This February treat yourself to (1)
I’m piloting this short class at work next month! So excited I can offer this in my department.



Saturday Share – Lost and Found

Hi there, friends!

It is time for Saturday Share and this time, I want to share an author and a mini book review. Geneen Roth may be familiar to some of you who have worked through food issues. I was *wowed* by her book, Women Food and God: an Unexpected Path to Almost Anything. It is about the beliefs about yourself and how your relationship with food is a microcosm of your beliefs. Do you believe you will always have enough? Do you deserve kindness, forgiveness, and tenderness? Is food a stand-in for your need for love or affection?

lost and found
Photo credit link – Audible

About a year ago I ordered her audio book Lost and Found: Unexpected Revelations about Food and Money. In it she describes losing all her money in the Madoff investment scandal. She writes that food is microcosm for our beliefs, and how we approach money is also a microcosm of our beliefs.

It is an excellent book if you have ever wanted to think deeply about your relationship with money, and examine your beliefs and how they were developed. I have listened to the audio many times and done some work on this issue in coaching.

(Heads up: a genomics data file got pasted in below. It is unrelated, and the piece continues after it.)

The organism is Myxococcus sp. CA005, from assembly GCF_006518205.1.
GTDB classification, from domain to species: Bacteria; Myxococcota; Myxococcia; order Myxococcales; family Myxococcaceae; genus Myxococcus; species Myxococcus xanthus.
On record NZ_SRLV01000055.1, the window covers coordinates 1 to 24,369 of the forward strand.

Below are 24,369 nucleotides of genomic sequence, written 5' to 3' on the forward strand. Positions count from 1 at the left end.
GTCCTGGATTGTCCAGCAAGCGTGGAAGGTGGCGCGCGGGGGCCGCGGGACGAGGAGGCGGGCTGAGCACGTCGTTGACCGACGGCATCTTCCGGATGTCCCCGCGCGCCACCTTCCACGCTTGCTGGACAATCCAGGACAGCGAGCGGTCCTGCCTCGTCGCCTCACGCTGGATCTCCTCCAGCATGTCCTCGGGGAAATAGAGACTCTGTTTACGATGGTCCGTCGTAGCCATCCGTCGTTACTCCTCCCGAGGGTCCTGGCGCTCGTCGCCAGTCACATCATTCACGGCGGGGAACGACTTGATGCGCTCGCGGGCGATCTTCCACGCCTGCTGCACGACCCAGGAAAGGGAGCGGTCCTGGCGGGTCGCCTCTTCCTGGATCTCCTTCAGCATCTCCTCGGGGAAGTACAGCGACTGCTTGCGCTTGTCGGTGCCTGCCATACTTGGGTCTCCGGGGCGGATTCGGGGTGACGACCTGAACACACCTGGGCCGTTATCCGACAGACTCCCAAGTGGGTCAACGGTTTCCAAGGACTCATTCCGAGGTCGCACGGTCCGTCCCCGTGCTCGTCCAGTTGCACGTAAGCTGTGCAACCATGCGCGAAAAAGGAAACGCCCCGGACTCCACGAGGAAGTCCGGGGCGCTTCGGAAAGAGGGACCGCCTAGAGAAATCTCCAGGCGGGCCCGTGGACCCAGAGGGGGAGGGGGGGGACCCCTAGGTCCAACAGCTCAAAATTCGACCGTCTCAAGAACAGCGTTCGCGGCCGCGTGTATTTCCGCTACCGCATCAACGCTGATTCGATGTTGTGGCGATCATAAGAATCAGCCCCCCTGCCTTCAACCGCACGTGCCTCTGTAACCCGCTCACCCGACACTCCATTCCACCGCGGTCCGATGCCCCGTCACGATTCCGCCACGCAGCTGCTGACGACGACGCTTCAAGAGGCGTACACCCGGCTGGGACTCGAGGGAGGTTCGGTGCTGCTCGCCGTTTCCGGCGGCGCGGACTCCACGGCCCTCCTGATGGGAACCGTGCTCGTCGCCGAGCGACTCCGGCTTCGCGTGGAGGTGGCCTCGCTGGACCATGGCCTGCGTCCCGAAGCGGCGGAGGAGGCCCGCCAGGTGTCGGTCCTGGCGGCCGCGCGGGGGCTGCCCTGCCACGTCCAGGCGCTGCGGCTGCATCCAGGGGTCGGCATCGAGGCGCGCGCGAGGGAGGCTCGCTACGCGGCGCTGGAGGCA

Many of us formed our attitudes about food and money when we were young. While it is not universally true, we often adopt food attitudes and behaviors from our mothers and money attitudes and behaviors from our fathers.

I am going into a period of transition, drawing down my savings while I move from a generously paid corporate job to freelance consulting. Now is a good time to get more conscious about money, and my beliefs and actions around it.

In general, I have an attitude of abundance, but I realize this can also make me a little careless with money. One of my beliefs is “there’s more where that came from…” so I do not tend to worry about it. I realize this reflects an enormous amount of privilege. With a good education and skill set, I can find work *somewhere* doing something.

Knowing where my money is going came up during a 3-week class with Women Venture on getting started with small business. Tracking my daily expenses felt impossible chore to me, but other women in the class (especially the Moms) had all kinds of strategies for tracking and budgeting.

So I am curious about your experiences, readers. What are your attitudes about money? Do you have systems that work well for you to track your expenses? Any advice on living with the ups and downs of freelance income? 

Thanks in advance for your insights.


How Does Writing Help Us Heal?

via How Does Writing Help Us Heal?

Okay, this blog is somewhat self-promoting, because Julie de Rohan mentions me in her post. But the topic is so relevant and I agree so strongly with the the concept that I want to share it with my readers as well.

Julie de Rohan
Photo cribbed directly from Julie’s blog 

Julie is a psychotherapist in the U.K. who works with clients who struggle with overeating issues. As this is a struggle I have faced (and also probably 70% of the women I know) I always find her writing and insights to be right on target.